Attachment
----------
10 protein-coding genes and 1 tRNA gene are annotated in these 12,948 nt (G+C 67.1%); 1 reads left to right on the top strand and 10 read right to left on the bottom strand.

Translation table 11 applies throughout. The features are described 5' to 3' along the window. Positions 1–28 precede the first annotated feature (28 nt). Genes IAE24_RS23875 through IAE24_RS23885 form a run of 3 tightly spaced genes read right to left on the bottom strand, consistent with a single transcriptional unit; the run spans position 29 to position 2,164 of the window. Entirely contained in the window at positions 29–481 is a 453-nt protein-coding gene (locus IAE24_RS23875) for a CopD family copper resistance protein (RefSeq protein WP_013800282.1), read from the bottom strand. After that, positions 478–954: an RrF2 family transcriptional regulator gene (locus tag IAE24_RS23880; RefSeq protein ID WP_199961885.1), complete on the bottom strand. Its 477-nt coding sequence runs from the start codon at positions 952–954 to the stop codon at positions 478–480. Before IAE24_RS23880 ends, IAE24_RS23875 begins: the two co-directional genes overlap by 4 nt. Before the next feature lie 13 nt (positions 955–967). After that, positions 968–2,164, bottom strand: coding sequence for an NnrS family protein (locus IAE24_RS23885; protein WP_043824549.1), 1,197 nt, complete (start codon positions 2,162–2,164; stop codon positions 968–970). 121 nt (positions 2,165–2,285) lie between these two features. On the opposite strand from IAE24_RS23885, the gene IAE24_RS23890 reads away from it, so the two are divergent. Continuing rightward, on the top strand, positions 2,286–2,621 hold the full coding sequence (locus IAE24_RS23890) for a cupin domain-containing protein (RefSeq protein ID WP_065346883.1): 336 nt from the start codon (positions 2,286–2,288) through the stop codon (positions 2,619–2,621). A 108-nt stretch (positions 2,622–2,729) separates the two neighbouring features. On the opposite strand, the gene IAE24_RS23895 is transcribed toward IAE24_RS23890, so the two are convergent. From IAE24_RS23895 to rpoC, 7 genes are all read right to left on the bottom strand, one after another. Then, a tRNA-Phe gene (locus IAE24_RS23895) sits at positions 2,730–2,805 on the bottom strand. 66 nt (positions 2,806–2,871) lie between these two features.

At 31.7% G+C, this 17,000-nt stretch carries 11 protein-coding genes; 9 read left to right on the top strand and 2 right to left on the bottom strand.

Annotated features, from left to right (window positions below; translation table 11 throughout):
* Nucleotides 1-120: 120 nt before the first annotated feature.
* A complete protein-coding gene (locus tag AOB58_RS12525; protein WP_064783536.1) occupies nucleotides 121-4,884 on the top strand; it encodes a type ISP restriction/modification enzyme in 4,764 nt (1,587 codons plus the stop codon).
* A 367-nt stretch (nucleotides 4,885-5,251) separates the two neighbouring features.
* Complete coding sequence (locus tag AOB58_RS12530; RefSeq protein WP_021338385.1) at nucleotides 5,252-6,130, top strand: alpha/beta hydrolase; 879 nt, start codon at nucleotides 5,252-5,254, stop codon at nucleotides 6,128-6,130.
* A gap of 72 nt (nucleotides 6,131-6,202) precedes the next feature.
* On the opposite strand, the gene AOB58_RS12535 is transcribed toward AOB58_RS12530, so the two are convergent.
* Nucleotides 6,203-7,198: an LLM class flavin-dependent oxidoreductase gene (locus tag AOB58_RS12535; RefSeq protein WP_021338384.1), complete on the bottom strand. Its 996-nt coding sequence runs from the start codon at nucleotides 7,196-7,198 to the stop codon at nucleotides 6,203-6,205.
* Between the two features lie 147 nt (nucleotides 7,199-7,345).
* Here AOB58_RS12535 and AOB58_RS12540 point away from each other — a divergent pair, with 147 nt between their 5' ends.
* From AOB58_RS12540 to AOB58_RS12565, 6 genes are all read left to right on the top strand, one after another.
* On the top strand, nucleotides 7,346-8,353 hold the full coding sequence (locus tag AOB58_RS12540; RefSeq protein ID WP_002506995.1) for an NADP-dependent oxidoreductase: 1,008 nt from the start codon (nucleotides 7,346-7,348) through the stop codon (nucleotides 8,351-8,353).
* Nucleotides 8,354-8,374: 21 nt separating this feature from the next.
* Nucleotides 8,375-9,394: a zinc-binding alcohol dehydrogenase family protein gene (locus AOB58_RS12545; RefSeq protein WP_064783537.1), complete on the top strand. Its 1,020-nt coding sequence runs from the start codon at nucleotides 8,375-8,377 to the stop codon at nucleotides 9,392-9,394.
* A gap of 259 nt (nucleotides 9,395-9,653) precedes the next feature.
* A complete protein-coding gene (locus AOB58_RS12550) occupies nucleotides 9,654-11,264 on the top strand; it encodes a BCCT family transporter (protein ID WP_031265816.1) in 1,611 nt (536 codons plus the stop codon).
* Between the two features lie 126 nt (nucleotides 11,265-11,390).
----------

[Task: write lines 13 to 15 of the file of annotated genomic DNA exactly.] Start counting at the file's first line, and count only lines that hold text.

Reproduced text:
* Here AOB58_RS12535 and AOB58_RS12540 point away from each other — a divergent pair, with 147 nt between their 5' ends.
* From AOB58_RS12540 to AOB58_RS12565, 6 genes are all read left to right on the top strand, one after another.
* On the top strand, nucleotides 7,346-8,353 hold the full coding sequence (locus tag AOB58_RS12540; RefSeq protein ID WP_002506995.1) for an NADP-dependent oxidoreductase: 1,008 nt from the start codon (nucleotides 7,346-7,348) through the stop codon (nucleotides 8,351-8,353).